• The old rebuilt carburetor had its seals eaten away by today’s fuel, and started puking gas everywhere. I decided that rather than spend money on a carb rebuild, I’d spend more money on fuel injection.
  • I bought a craigslist Howell GM fuel injection system for a Jeep straight six, then made an aluminum adapter plate for it, and got it running.
  • It ran like crap, so I bought a Clifford intake and headers.
  • It still ran like crap. I figured out an electrical issue and it runs much better. Still have to make the throttle less sticky.
  • I fabricated a temporary exhaust collector to get it to the exhaust shop.

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With that done, I realized that the seal on the Mustang gas tank that I installed three years ago had been eaten by ethanol fuel and was leaking. Can’t have guys welding under the truck with a fuel leak, so I ordered a replacement seal from DallasMustang.com. $2 seal, $8 shipping. I put that seal in without removing the fuel tank and it didn’t work. So I asked my father in law to pop by Dallas Mustang, grab another seal, and hand it to my wife that weekend. I installed the seal after consulting YouTube and it works!

  • I replaced the generator with an alternator, but I’m not sure it’s working.

Glass:

  • I put in a new driver’s side glass. It doesn’t roll up and down very well, and the vent window won’t lock closed, but at least it’s new and it’s in.
  • I also repaired rust on the driver’s door and replaced the window channel all the way around.
  • I finally installed the windshield that I bought over three years ago. Of the stuff I bought then I still haven’t used the distributor (it’s working fine), the passenger door glass, I never got an inner cab corner (I’ve cut off the cab corners and plan to weld sheet metal in), or the clutch repair kits. I’ve done almost everything on that “need” list. Can’t believe this is a 3+ year project.WP_20131012_004WP_20131012_001WP_20131012_002WP_20131012_003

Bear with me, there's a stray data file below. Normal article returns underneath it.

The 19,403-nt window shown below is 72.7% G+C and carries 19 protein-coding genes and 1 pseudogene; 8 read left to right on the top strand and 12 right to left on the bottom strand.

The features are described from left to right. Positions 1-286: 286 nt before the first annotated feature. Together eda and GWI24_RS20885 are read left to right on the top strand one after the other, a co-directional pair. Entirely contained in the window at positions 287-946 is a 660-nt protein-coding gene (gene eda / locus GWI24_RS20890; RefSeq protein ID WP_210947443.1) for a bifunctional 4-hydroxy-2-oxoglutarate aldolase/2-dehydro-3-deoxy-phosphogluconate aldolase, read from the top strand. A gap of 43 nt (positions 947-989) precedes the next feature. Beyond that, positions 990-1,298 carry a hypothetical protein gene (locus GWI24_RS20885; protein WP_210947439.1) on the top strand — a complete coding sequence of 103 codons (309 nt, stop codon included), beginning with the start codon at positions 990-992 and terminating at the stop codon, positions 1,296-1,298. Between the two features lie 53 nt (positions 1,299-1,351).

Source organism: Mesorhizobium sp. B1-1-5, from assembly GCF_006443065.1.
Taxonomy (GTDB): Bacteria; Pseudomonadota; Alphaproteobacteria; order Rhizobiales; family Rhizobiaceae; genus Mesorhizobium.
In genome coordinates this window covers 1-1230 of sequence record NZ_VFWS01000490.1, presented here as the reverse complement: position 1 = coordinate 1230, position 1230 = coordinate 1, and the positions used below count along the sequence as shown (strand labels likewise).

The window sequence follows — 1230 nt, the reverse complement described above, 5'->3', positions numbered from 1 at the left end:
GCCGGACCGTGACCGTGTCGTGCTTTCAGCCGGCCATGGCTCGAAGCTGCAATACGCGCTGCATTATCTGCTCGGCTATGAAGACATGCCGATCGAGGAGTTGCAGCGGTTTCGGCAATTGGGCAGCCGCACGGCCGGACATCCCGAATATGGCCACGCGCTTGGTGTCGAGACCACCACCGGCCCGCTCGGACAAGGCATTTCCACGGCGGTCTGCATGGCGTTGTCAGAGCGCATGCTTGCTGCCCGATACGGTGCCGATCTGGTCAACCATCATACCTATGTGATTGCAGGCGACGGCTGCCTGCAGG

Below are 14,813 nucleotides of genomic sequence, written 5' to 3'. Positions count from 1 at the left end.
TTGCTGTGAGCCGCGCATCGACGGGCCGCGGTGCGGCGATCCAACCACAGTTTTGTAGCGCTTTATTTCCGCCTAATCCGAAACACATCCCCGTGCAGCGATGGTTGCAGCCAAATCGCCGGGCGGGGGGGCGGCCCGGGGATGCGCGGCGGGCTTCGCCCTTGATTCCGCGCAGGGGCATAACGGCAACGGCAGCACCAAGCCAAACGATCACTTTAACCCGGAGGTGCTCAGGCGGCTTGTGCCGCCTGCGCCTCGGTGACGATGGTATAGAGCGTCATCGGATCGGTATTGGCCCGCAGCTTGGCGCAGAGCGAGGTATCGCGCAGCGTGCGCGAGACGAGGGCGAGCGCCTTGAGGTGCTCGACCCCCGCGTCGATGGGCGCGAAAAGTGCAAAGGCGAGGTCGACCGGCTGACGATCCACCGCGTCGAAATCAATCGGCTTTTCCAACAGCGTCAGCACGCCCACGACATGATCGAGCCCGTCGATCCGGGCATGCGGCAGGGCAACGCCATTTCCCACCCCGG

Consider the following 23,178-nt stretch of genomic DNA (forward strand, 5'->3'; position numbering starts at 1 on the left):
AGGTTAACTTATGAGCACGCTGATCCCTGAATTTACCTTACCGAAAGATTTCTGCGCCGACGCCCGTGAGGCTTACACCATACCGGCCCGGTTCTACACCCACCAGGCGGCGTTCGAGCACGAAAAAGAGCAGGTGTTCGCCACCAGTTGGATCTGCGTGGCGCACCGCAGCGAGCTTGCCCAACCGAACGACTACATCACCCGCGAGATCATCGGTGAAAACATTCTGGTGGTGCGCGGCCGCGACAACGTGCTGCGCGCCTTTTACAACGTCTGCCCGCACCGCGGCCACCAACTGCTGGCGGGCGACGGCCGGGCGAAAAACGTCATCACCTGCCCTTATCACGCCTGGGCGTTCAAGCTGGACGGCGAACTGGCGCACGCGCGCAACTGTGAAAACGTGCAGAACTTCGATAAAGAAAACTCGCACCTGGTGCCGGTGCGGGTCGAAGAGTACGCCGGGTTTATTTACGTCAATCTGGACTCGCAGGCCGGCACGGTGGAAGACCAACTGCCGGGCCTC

Electrical:

Got the tail lights, turn signals and brake lights working. I had to ground the socket of the driver’s side with a sheet metal screw. Mice ate the wires though, so I repaired them again last weekend.

The truck has actually taken me a few places. I got burgers once, went for a run once, and went to the gym on an Austin “snow day”.

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Soon. Soon I can just drive it. Maybe.

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Engine Swap

I completed the engine swap last weekend, but failed to start it before traveling. The task entailed:
– bolting the clutch back onto the flywheel that came with the motor. I didn’t know where the throwout bearing was supposed to be, so I put it inside the clutch housing. Wrong!
– attaching the three-speed. I would have put on the “new” four speed, but that would require a different drive shaft. Someday.
– Stabbing the engine. Not so easy with the hood on, but I did it and got the engine mounts tight.
– Realizing my throwout bearing mistake with the help of my neighbor Jim.
– Extracting said bearing after removing the driveshaft and transmission from underneath the truck. Bearing applied to trans shaft where it belongs.

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1986 Detroit Grand Prix Garage Photos

I attended the Detroit Grand Prix in 1986 and wandered into the garage building at one point in the weekend. Security wasn’t what it is today in an F1 paddock. The garage was one large common area where all the teams had territory staked out.

This was Ayrton Senna’s 4th win. Jacques Lafitte (42 years old!) 2nd, and Alain Prost 3rd.

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Benetton BMW team in the pits. I bet those steel brake disks cost a couple hundred dollars each!

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The TAG Porsche engine in Alan Prost’s Marlboro McLaren MP4/2C.

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Lola Ford rear wings.

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John Player Special Lotus Lotus 97T team in the pits. Drivers Ayrton Senna (winner) and Johnny Dumfries (7th).